The recent revelation that San Francisco’s premiere luxury high-rise, the Millennium Tower, has sunk almost three times as much as originally projected into the landfill it’s built on has raised concerns from homeowners and policymakers alike. A class-action lawsuit has been filed against the developer, Millennium Partners, and the Transbay Joint Powers Authority, which is overseeing the public infrastructure project next door. The legal dispute will no doubt last for some time, with the building’s homeowners’ association and tenants worrying about the potential continued deterioration of the tower’s condition and safety, along with their property values.
The geotechnical engineer hired by the homeowners’ association and paid for by the developer has projected that at the rate that the Millennium has been sinking, it could descend a total of 31 inches, which would only exacerbate the tower’s northwesterly tilt. While the Millennium evaluates its options for how best to address its present problems, the city should be asking what we could do to ensure this does not happen again.
Most of San Francisco’s downtown, including much of South of Market, was once a part of our beautiful bay, and that requires special consideration when developing on the existing landfill — particularly the dramatic towers now dotting our skyline. There are certainly questions about the seismic health of nearby existing high rises where developers chose not to pile-drive deep into bedrock and anchor their buildings.
This month I’ll be calling a hearing on the building standards in seismic zones like the Transbay neighborhood and what steps we can take to require stronger protections for residential and commercial tenants alike. While leaving legal determinations to the appropriate experts, I think the city can take this opportunity to require greater scrutiny of our development processes and enforcement for the future. As always, I would love to hear your thoughts and insights.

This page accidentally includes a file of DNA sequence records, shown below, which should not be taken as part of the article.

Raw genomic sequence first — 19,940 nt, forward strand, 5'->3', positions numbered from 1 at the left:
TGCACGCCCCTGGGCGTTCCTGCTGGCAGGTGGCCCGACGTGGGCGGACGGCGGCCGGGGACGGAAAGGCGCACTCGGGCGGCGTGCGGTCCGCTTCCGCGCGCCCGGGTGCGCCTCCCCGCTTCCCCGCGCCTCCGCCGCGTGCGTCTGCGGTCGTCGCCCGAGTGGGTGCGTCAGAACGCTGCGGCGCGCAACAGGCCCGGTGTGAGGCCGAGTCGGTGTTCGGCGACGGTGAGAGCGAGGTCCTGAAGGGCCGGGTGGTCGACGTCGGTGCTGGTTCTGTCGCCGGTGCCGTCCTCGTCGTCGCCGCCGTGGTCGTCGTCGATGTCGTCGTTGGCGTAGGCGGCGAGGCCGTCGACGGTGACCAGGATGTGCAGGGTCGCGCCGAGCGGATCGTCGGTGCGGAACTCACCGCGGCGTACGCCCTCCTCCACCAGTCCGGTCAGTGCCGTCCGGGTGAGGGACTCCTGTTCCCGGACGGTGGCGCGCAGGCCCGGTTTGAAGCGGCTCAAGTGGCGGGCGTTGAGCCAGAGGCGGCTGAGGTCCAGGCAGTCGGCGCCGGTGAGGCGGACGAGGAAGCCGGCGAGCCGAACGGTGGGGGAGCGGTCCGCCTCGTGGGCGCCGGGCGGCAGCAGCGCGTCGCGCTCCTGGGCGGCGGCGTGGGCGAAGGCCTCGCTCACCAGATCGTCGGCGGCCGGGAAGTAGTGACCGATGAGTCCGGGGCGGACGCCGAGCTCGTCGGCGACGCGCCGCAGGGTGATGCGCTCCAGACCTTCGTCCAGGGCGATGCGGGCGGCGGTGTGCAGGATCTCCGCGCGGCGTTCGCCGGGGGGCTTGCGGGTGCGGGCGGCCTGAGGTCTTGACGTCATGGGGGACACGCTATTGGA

THE ART OF THE HUSTLE
Speaking of hearings, I’m also kicking off our fall legislative session with a series of hearings on the governance and oversight of the operations of the Fine Arts Museums of San Francisco (FAMSF), with an emphasis on how public and private monies are allocated and through what accountability processes.
By now, you may have heard about former FAMSF Board President and Executive Director Dede Wilsey’s decision to step down from her post after allegations that she made the decision, without board approval, to hand out a $450,000 payment to Bill Huggins, an engineer assigned to the museums until he retired after suffering a heart attack (he receives an annual pension of nearly $60,000). Huggins’s wife, Therese Chen, served as director of registration at the de Young and had a reputation for doing personal favors for Wilsey. There appear to be many issues that have plagued the esteemed public institution over the past decade, from the abrupt departure of key upper management and board trustees to a city controller investigation. The de Young Museum and the Legion of Honor are two of the city’s most beloved treasures — with over a million visitors a year — and elected officials should be safeguarding the public’s assets and ensuring that we are governing these treasures responsibly and preserving their legacy for generations to come. We fund both museums out of our city’s general fund, and the public deserves to know how and why those dollars are being spent.
Finally, please be on the lookout for upcoming show times of A Company Town, a feature documentary that covers our grassroots November 2015 supervisorial campaign. You will no doubt recognize some familiar faces from the neighborhood, as the documentary filmmakers, Alan Snitow and Deborah Kaufman, paint a picture of what happens when community members fight to preserve the integrity, diversity, and soul of a San Francisco that many see eroding at a frightening pace. I hope you like it and spread the word.